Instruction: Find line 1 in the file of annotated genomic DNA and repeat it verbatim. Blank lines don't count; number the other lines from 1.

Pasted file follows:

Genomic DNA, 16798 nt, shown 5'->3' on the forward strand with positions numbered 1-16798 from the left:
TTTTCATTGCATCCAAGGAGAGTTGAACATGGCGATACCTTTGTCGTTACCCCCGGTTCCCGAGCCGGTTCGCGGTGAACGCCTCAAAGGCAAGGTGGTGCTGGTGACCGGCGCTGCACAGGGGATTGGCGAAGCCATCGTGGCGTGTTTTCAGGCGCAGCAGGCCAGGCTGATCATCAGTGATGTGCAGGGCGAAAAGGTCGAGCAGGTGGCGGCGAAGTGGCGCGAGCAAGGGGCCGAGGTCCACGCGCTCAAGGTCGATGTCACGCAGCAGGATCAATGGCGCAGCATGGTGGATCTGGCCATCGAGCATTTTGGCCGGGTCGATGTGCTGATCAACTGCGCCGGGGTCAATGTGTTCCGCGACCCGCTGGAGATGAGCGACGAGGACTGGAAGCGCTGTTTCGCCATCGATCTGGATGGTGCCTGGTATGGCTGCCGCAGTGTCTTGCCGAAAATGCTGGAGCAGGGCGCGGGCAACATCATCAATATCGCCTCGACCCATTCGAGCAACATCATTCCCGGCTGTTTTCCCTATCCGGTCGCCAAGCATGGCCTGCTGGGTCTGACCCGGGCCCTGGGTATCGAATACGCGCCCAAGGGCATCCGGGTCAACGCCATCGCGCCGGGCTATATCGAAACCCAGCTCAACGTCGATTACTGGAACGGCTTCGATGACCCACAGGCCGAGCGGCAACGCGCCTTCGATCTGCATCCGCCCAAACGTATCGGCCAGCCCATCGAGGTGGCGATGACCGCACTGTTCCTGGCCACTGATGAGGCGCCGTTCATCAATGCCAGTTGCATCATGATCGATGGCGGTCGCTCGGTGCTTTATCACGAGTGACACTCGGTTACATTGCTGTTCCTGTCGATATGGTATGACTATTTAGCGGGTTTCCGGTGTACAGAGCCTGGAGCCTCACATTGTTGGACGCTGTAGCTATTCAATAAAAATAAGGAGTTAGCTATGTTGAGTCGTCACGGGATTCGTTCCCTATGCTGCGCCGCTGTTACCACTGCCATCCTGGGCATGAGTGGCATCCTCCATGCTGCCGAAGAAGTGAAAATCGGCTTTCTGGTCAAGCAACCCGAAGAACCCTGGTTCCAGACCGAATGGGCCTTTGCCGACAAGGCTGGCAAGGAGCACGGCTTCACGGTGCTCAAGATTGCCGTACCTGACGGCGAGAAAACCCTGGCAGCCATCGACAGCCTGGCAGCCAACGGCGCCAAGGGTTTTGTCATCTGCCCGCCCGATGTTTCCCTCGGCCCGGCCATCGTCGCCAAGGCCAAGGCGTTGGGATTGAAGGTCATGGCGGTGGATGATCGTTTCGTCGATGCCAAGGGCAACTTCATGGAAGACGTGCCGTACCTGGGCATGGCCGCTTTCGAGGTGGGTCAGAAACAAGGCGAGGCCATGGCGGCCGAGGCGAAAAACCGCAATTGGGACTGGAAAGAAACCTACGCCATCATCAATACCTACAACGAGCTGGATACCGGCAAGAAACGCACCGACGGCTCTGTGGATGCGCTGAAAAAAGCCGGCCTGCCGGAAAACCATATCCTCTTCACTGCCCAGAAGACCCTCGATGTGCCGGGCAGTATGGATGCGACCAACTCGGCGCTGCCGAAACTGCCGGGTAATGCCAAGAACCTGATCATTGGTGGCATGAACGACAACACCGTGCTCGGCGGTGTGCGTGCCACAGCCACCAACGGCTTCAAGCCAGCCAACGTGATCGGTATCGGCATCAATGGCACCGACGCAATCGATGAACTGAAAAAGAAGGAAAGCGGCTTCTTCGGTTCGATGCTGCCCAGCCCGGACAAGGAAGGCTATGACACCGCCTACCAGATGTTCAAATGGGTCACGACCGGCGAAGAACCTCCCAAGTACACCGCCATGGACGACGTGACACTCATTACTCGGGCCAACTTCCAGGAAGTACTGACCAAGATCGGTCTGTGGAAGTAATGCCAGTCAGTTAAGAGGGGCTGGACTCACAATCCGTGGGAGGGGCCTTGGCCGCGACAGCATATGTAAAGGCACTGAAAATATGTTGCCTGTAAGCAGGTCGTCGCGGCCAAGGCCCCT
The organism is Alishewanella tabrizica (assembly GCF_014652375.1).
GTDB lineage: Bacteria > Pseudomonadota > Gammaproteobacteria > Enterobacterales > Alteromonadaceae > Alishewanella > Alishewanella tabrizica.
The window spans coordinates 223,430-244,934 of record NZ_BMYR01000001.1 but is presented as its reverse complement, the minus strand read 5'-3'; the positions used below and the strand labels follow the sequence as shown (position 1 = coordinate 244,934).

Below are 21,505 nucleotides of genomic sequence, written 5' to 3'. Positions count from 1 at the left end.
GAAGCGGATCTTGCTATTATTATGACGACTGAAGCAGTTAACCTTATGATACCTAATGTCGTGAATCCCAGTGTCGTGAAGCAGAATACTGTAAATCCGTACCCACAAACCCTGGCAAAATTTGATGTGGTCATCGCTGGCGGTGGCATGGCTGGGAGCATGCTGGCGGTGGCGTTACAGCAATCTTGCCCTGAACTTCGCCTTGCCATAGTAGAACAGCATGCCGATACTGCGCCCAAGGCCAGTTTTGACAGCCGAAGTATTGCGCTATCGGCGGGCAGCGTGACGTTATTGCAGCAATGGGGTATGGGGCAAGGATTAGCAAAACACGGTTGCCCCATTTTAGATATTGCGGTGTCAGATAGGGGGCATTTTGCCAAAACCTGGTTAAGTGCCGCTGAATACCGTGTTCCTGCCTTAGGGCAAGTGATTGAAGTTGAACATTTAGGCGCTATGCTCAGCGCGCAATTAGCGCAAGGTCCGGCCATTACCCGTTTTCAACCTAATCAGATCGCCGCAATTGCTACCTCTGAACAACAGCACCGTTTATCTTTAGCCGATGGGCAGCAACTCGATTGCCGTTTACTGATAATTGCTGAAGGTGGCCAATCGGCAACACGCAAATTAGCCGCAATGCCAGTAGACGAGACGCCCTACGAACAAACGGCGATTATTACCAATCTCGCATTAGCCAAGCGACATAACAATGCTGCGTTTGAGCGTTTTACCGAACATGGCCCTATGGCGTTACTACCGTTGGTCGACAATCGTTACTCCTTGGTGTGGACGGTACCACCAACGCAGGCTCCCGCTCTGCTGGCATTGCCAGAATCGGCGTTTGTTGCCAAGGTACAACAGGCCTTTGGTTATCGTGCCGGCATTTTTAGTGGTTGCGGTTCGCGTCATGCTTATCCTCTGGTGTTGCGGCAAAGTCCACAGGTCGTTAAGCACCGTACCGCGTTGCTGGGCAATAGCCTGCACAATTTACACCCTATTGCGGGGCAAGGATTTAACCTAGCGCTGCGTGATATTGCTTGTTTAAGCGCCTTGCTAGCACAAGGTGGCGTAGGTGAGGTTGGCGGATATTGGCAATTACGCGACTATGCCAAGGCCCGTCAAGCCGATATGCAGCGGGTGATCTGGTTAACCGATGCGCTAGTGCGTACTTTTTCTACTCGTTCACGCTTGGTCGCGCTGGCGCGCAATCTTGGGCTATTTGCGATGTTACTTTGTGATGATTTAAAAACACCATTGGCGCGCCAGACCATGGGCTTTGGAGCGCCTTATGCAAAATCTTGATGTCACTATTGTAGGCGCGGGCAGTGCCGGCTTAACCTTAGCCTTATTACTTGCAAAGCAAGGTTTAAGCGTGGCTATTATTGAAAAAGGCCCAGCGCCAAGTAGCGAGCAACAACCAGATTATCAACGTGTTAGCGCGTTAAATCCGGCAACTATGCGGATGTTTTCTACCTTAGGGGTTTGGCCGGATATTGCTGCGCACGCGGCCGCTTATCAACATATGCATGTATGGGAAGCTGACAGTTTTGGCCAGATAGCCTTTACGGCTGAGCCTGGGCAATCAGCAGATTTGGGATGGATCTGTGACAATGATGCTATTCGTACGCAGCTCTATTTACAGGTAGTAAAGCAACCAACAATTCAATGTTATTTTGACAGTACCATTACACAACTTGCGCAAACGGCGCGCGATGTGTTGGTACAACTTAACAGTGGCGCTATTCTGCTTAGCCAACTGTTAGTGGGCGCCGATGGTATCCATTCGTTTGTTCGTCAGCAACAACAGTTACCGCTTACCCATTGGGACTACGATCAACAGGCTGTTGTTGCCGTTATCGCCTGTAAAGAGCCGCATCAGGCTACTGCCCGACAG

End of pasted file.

Genomic DNA, 16798 nt, shown 5'->3' on the forward strand with positions numbered 1-16798 from the left: